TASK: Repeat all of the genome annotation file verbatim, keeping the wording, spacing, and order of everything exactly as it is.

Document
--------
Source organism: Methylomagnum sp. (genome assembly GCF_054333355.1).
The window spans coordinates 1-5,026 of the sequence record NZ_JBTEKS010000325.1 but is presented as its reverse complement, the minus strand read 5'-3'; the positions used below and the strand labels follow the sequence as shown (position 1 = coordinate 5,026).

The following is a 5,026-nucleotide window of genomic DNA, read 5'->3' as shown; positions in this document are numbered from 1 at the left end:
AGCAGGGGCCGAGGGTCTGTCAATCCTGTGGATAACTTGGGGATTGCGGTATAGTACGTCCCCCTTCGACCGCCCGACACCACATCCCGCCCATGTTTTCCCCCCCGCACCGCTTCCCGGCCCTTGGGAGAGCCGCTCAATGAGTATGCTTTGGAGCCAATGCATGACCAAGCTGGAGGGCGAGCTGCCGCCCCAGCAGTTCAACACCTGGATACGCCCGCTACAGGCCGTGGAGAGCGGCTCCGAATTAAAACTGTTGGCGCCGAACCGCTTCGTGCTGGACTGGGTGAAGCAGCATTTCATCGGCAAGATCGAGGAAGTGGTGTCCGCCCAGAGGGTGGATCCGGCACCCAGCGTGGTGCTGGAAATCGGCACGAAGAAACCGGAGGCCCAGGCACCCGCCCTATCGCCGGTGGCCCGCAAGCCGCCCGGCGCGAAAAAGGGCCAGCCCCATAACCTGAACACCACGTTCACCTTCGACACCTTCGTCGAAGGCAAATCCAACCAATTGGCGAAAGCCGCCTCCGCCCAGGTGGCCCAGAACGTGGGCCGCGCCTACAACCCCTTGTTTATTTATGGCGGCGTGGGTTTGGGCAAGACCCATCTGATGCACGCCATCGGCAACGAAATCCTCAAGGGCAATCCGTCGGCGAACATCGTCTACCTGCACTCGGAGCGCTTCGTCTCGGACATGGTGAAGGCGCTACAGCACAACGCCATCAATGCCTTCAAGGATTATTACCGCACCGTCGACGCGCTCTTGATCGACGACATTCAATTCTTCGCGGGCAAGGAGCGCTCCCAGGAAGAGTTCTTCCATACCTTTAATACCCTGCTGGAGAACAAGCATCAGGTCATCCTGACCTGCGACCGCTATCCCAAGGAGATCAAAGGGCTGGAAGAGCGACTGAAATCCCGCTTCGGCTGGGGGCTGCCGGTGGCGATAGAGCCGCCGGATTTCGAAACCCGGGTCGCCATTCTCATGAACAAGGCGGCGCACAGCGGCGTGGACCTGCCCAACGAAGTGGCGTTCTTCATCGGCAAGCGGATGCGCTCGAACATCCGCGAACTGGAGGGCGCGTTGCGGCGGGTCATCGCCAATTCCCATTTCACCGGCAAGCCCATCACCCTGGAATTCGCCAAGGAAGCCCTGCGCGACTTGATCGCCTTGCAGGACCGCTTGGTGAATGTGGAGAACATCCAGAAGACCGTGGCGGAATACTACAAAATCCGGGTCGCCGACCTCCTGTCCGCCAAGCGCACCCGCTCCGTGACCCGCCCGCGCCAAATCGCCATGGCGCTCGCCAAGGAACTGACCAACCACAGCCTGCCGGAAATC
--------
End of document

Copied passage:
Source organism: Methylomagnum sp. (genome assembly GCF_054333355.1).
The window spans coordinates 1-5,026 of the sequence record NZ_JBTEKS010000325.1 but is presented as its reverse complement, the minus strand read 5'-3'; the positions used below and the strand labels follow the sequence as shown (position 1 = coordinate 5,026).

The following is a 5,026-nucleotide window of genomic DNA, read 5'->3' as shown; positions in this document are numbered from 1 at the left end:
AGCAGGGGCCGAGGGTCTGTCAATCCTGTGGATAACTTGGGGATTGCGGTATAGTACGTCCCCCTTCGACCGCCCGACACCACATCCCGCCCATGTTTTCCCCCCCGCACCGCTTCCCGGCCCTTGGGAGAGCCGCTCAATGAGTATGCTTTGGAGCCAATGCATGACCAAGCTGGAGGGCGAGCTGCCGCCCCAGCAGTTCAACACCTGGATACGCCCGCTACAGGCCGTGGAGAGCGGCTCCGAATTAAAACTGTTGGCGCCGAACCGCTTCGTGCTGGACTGGGTGAAGCAGCATTTCATCGGCAAGATCGAGGAAGTGGTGTCCGCCCAGAGGGTGGATCCGGCACCCAGCGTGGTGCTGGAAATCGGCACGAAGAAACCGGAGGCCCAGGCACCCGCCCTATCGCCGGTGGCCCGCAAGCCGCCCGGCGCGAAAAAGGGCCAGCCCCATAACCTGAACACCACGTTCACCTTCGACACCTTCGTCGAAGGCAAATCCAACCAATTGGCGAAAGCCGCCTCCGCCCAGGTGGCCCAGAACGTGGGCCGCGCCTACAACCCCTTGTTTATTTATGGCGGCGTGGGTTTGGGCAAGACCCATCTGATGCACGCCATCGGCAACGAAATCCTCAAGGGCAATCCGTCGGCGAACATCGTCTACCTGCACTCGGAGCGCTTCGTCTCGGACATGGTGAAGGCGCTACAGCACAACGCCATCAATGCCTTCAAGGATTATTACCGCACCGTCGACGCGCTCTTGATCGACGACATTCAATTCTTCGCGGGCAAGGAGCGCTCCCAGGAAGAGTTCTTCCATACCTTTAATACCCTGCTGGAGAACAAGCATCAGGTCATCCTGACCTGCGACCGCTATCCCAAGGAGATCAAAGGGCTGGAAGAGCGACTGAAATCCCGCTTCGGCTGGGGGCTGCCGGTGGCGATAGAGCCGCCGGATTTCGAAACCCGGGTCGCCATTCTCATGAACAAGGCGGCGCACAGCGGCGTGGACCTGCCCAACGAAGTGGCGTTCTTCATCGGCAAGCGGATGCGCTCGAACATCCGCGAACTGGAGGGCGCGTTGCGGCGGGTCATCGCCAATTCCCATTTCACCGGCAAGCCCATCACCCTGGAATTCGCCAAGGAAGCCCTGCGCGACTTGATCGCCTTGCAGGACCGCTTGGTGAATGTGGAGAACATCCAGAAGACCGTGGCGGAATACTACAAAATCCGGGTCGCCGACCTCCTGTCCGCCAAGCGCACCCGCTCCGTGACCCGCCCGCGCCAAATCGCCATGGCGCTCGCCAAGGAACTGACCAACCACAGCCTGCCGGAAATC